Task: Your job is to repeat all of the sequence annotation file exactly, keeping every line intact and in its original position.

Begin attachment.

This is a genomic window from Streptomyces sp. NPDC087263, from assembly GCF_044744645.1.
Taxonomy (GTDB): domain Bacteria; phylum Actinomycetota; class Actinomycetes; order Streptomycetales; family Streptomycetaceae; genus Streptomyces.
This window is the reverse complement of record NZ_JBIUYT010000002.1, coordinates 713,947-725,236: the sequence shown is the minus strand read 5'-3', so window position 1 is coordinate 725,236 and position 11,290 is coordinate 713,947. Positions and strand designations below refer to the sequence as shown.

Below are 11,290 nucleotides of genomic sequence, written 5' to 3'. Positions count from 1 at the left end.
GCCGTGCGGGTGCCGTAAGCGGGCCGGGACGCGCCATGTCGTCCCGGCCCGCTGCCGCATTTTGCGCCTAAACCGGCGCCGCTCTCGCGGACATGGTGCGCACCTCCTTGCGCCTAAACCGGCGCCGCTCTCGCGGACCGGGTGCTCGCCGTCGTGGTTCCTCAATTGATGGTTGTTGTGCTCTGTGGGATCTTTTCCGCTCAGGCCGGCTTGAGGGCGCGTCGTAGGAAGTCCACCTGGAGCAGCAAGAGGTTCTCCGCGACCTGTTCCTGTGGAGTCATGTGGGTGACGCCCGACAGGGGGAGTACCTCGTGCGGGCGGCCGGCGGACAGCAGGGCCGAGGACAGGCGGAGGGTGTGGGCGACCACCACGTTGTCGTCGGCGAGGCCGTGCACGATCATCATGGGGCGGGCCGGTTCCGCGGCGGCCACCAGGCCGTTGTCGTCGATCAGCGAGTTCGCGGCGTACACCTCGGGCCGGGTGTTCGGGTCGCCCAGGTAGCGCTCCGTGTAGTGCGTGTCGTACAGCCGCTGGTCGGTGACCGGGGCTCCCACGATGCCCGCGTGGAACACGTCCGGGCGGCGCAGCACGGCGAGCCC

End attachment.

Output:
This is a genomic window from Streptomyces sp. NPDC087263, from assembly GCF_044744645.1.
Taxonomy (GTDB): domain Bacteria; phylum Actinomycetota; class Actinomycetes; order Streptomycetales; family Streptomycetaceae; genus Streptomyces.
This window is the reverse complement of record NZ_JBIUYT010000002.1, coordinates 713,947-725,236: the sequence shown is the minus strand read 5'-3', so window position 1 is coordinate 725,236 and position 11,290 is coordinate 713,947. Positions and strand designations below refer to the sequence as shown.

Below are 11,290 nucleotides of genomic sequence, written 5' to 3'. Positions count from 1 at the left end.
GCCGTGCGGGTGCCGTAAGCGGGCCGGGACGCGCCATGTCGTCCCGGCCCGCTGCCGCATTTTGCGCCTAAACCGGCGCCGCTCTCGCGGACATGGTGCGCACCTCCTTGCGCCTAAACCGGCGCCGCTCTCGCGGACCGGGTGCTCGCCGTCGTGGTTCCTCAATTGATGGTTGTTGTGCTCTGTGGGATCTTTTCCGCTCAGGCCGGCTTGAGGGCGCGTCGTAGGAAGTCCACCTGGAGCAGCAAGAGGTTCTCCGCGACCTGTTCCTGTGGAGTCATGTGGGTGACGCCCGACAGGGGGAGTACCTCGTGCGGGCGGCCGGCGGACAGCAGGGCCGAGGACAGGCGGAGGGTGTGGGCGACCACCACGTTGTCGTCGGCGAGGCCGTGCACGATCATCATGGGGCGGGCCGGTTCCGCGGCGGCCACCAGGCCGTTGTCGTCGATCAGCGAGTTCGCGGCGTACACCTCGGGCCGGGTGTTCGGGTCGCCCAGGTAGCGCTCCGTGTAGTGCGTGTCGTACAGCCGCTGGTCGGTGACCGGGGCTCCCACGATGCCCGCGTGGAACACGTCCGGGCGGCGCAGCACGGCGAGCCC